Joe Puleo, 2001 – Puleo emerged on the weightlifting scene as a teenage phenomenon, breaking “teenage” American and World records. He also won the first of his 5 National Championships in 1962, while he was still a teenager. A year later, he established himself as one of the top lifters in the world, by winning the Pan American Games (which he did again in 1967), along with taking second in the “Little Olympics” (a hastily arranged substitute for the World Championships that had been canceled that year). Joe retired from competition in 1970 to pursue a very successful career as an attorney. However, in 1979, he decided to make a comeback in an effort to earn a spot on the 1980 US Olympic Team. Joe’s effort was successful. He earned that team spot at the 1980 Olympic Trials in Philadelphia. Although the US boycotted the Olympics that year, Joe was invited to compete in substitute championship held in China. By competing in China, Joe became the US athlete with the longest international career in US weightlifting history.
Rudy Sablo, 1990 – Sablo fell in love with the sport of weightlifting in his teens and soon developed into a national-level competitor. However, Rudy became best known as an official and administrator. In the early 1960’s, he became the Chairman of the AAU National Weightlifting Committee, rewriting the organization’s rulebook and procedures to assure the sport’s smooth administration. He ran the NYC AAU office for more than 20 years, after retiring from the NYC Fire Dept. He served on the USOC Executive Board for many years and was recognized by the USOC, IOC and the IWF for his lifetime contributions to international sport.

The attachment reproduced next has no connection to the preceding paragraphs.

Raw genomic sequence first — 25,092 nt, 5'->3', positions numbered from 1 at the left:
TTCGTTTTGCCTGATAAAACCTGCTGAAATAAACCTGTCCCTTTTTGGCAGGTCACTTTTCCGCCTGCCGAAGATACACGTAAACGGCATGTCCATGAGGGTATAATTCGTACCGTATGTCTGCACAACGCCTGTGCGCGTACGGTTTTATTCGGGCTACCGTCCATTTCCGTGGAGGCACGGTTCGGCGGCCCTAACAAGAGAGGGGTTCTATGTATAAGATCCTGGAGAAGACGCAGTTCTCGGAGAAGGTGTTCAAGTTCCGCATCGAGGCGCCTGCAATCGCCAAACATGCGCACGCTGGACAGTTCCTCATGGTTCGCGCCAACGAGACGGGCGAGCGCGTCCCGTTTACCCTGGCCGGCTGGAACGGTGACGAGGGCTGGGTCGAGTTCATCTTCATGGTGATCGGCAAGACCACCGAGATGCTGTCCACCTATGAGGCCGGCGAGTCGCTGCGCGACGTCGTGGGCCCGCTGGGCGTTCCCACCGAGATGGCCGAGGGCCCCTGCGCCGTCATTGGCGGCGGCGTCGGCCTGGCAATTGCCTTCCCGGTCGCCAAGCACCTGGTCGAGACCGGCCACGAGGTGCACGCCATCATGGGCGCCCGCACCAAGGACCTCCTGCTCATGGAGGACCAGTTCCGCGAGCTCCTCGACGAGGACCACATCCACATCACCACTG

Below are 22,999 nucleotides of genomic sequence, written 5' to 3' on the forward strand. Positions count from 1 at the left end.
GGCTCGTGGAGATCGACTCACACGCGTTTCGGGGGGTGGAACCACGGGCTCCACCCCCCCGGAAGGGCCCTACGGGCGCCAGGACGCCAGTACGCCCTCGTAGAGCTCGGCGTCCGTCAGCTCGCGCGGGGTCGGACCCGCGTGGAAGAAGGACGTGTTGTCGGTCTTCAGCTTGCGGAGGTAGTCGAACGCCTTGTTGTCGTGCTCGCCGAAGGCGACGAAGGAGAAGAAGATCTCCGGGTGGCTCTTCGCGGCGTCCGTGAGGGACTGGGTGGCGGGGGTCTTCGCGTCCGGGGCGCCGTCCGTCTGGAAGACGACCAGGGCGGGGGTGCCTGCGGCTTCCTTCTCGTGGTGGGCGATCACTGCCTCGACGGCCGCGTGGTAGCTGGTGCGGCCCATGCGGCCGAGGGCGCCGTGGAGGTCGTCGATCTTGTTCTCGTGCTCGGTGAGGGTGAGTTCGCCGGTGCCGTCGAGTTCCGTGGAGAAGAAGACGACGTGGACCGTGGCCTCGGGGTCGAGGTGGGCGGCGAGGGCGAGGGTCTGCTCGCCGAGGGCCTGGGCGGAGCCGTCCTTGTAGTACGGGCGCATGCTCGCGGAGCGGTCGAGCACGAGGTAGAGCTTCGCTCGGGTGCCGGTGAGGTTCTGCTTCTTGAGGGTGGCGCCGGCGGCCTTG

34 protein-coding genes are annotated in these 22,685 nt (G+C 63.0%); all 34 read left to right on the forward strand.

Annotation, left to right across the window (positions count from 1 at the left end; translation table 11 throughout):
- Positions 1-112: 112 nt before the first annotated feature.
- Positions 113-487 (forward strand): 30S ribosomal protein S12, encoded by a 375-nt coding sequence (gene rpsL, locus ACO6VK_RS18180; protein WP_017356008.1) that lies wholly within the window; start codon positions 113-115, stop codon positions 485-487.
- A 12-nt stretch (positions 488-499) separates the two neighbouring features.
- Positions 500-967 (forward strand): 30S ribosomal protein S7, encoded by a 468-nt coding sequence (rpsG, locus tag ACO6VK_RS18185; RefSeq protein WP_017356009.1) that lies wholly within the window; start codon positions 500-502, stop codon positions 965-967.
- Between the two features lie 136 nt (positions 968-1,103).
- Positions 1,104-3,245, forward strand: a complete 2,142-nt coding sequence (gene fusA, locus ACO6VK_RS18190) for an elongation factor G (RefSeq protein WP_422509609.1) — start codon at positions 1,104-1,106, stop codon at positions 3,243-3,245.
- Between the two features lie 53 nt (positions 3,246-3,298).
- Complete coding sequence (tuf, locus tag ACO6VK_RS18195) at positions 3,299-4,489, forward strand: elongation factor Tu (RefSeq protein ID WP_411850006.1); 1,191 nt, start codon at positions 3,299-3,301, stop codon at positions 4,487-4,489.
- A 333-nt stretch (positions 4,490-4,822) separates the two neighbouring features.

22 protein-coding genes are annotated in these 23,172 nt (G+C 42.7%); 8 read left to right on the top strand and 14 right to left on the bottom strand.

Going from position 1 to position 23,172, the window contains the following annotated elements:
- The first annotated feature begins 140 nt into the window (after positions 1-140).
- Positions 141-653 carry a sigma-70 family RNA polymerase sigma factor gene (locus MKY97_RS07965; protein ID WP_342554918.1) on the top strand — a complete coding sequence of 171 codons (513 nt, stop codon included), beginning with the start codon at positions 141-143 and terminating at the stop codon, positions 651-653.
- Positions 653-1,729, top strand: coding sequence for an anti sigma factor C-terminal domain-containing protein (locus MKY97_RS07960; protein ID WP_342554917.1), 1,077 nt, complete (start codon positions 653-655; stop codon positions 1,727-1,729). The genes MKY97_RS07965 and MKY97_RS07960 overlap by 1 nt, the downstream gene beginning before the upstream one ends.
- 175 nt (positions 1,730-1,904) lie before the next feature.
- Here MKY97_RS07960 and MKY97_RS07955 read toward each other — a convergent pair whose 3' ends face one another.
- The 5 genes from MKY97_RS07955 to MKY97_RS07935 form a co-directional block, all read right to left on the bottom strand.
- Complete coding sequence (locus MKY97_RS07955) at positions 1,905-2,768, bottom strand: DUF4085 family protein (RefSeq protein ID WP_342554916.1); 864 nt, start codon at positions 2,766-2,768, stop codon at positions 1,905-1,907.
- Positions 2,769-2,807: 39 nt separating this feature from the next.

Hy Schaeffer, 1995 – Dr. Hy Schaeffer was one of the top weightlifters in the United States in the early 1940’s, winning the Jr. Nationals in 1942. Later in his career, he opened a gym in Brooklyn where he was instrumental in developing a number of top lifters, including Olympic Champion and World Record-holder, Isaac Berger. Dr. Schaeffer was also a doctor of chiropractic to whom many athletes turned when they had injuries that were hampering their athletic careers.
Norb Schemansky, 1996 – Schemansky is considered one of the all-time greats of weightlifting history. He won the 1946 Jr. Nationals and the following year placed second in the Nationals and then at the 1947 World Championships. He earned a sliver medal at the 1948 Olympic Games. In 1951, Norb won the Nationals for the first time, in the newly created 198 ¾ lb. bodyweight category and then went on to win the World Championships the same year. He earned an Olympic gold in 1952, making world records in the snatch, C&J and total. He won the World’s again in 1953, and moved up to heavyweight in 1954 for still another victory and a new slew of world records. Then Norb twice injured his back and required two major back surgeries that were expected to end his career. But he battled back and won a bronze medal at the 1960 Olympic Games, set world records in 1962 and placed 2nd at the Worlds Championships, after a controversial call by the referees at the Worlds that may have cost him the title. At the 1964 Olympics, at the age of 40, Norb garnered another Olympic medal, becoming the first weightlifter ever to win 4 Olympic medals.
Dave Sheppard, 1994 – Sheppard earned medals in 4 World Championships and the 1956 Olympic Games, established world records in all of the lifts and was one of the pioneers of the squat style of lifting. At the 1954 World Championships, he was credited by many as having made the most courageous attempt in weightlifting history. Asked to lift in the 90 kg. bodyweight category because the US already had another lifter in the 82.5 kg. category (Tommy Kono) Sheppard’s bodyweight was barely over 82.5 kg. during his competition. In an effort to win, he jumped to 187.5 kg. after his first attempt at 167.5 kg. in the C&J, a weight was 17.5 kg. over the World Record in Dave’s true (82.5 kg.) bodyweight division and heavier than any weight ever attempted by a heavyweight at any prior World Championship. Dave actually shouldered the weight but could not fully rise from the squat position.